Former ARM President Greg Barns sallies forth into the History Wars today, but only to bemoan their pointless tedium in a way not dissimilar to most of us in the blogosphere (other than the committed ideologues on either side):
When Melbourne University history department colleagues Geoffrey Blainey and Stuart Macintyre first locked horns in the late 1980s, in response to the former’s controversial views on Asian immigration, it marked the beginning of a decade-and-a-half-long cultural slanging match that seems to have more to do with present government policy and personal feuds than with serious scholarship. …
Paul Keating, Don Watson, Robert Manne, Henry Reynolds and Stuart Macintyre are on one side of the tennis court, and Keith Windschuttle, Geoffrey Blainey, Peter Ryan, David Flint and John Howard on the other. And, as is the case in tennis, while watching veterans play can sometimes be delightful, unfortunately on this occasion the debate seems to have all the appeal of an interminable base-line rally. …
Why is this debate so fierce, so ad hominem and so repetitive? Because control of the high-ground Australian culture allows, at least in some respects, for control of government policy.
Barns somewhat overstates the case for the critical importance of controlling the agenda on weaving a national mythology/identity, but it’s a valid point. Undeniably most of the History Warriors are at least as concerned about influencing public attitudes towards contemporary issues like native title, reconciliation, treaties, approaches to social security and so on as with getting the facts right on what happened in the century following white settlement (or “invasion”, depending on which side of the Wars you’re enlisted in).
Beleaguered Aboriginal historian Lyndall Ryan demonstrated that point most clearly in her initial response to the publication of Windschuttle’s Fabrication …:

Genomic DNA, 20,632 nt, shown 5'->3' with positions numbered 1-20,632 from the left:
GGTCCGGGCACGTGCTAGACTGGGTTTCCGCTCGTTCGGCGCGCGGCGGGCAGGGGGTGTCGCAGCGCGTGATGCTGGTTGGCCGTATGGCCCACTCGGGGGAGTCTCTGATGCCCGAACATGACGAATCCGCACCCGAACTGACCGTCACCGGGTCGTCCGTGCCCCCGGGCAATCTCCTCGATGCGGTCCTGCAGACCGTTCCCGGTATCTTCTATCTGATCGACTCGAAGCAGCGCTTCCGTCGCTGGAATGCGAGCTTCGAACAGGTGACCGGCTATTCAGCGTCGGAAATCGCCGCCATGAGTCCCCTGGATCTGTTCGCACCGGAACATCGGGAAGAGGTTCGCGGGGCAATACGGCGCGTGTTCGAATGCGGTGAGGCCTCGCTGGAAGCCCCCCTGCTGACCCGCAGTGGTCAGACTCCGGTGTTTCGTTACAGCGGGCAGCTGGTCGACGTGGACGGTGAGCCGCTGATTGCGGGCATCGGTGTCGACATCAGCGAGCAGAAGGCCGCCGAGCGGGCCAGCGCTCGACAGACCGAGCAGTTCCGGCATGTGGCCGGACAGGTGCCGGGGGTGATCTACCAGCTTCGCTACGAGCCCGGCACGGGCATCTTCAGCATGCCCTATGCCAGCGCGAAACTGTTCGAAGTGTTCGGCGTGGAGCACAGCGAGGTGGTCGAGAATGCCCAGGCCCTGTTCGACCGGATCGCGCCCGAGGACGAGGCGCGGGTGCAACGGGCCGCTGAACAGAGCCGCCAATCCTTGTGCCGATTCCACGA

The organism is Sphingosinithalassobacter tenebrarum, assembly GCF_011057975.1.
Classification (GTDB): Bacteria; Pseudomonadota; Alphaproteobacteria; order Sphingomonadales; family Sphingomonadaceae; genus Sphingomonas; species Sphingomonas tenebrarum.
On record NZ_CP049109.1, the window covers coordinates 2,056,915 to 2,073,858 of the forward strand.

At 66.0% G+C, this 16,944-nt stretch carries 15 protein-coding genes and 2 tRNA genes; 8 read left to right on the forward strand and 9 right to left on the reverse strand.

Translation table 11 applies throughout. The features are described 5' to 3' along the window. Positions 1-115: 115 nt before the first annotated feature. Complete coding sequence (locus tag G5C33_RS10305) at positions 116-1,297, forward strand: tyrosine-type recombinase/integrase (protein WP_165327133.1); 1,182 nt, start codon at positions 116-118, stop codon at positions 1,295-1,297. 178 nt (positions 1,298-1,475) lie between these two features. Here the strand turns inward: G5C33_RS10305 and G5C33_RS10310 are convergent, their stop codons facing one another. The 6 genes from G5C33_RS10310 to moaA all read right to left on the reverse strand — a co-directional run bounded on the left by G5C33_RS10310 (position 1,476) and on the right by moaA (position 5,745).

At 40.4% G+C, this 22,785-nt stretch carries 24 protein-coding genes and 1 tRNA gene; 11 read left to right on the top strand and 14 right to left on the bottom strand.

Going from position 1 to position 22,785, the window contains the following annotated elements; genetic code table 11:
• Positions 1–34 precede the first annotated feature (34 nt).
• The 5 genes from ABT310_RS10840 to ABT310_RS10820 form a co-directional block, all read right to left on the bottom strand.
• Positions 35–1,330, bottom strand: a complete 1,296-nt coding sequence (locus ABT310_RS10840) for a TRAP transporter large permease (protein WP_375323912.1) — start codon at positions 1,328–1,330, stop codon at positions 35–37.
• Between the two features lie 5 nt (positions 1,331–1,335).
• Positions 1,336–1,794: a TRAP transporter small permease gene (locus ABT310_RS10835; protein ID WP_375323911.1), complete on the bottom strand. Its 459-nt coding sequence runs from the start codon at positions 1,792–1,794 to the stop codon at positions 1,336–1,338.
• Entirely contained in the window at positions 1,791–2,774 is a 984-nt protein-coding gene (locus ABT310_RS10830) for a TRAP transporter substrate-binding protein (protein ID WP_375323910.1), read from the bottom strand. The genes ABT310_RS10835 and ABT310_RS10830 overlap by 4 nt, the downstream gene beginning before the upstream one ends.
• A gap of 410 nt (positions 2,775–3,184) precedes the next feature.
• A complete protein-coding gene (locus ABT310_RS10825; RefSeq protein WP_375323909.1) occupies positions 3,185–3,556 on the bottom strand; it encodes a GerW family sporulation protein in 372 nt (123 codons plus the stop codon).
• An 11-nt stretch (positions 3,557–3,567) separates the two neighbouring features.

“The view of the past proposed by people such as Windschuttle absolves present-day Australians from making amends for the past because, according to them, the Tasmanian Aborigines had no social organisation that gave them a political connection to the land and they virtually destroyed themselves. However, the view of the past that I and many other Australians hold enables Aborigines to claim the return of land and an apology for the removal of their children.”
My own primary concern about the History Wars also relates to their contemporary impact, but involves the impact of the debate on current attitudes and behaviour of indigenous people rather than on the the direction of government policy per se.
Unlike southern cities, consciousness of contemporary indigenous issues is unavoidable when you live in Darwin. Last night we had dinner with an old friend now based in Nhulunbuy, where she works with the NT Education Department as the ESL (English as a Second Language) Co-ordinator for the whole of Arnhemland. Leigh told familiar stories of endemic alcohol abuse, family violence and sexual abuse; whole communities continuously terrorised by gangs of violent young males brain-damaged from years of petrol-sniffing.
In one of those communities the gang is led by one of the former stars of the movie Yolngu Boy, a cinema hit only a couple of years ago. The local youth hero-worship and follow him unquestioningly as he sets an example of destruction of a life full of promise by killing brain cells in search of the apparently seductive allure of petrol-fuelled nirvana. His mother, principal of the local school, blames the balanda (whitefellas). She might be right at least in one sense, but it’s an unhelpful observation.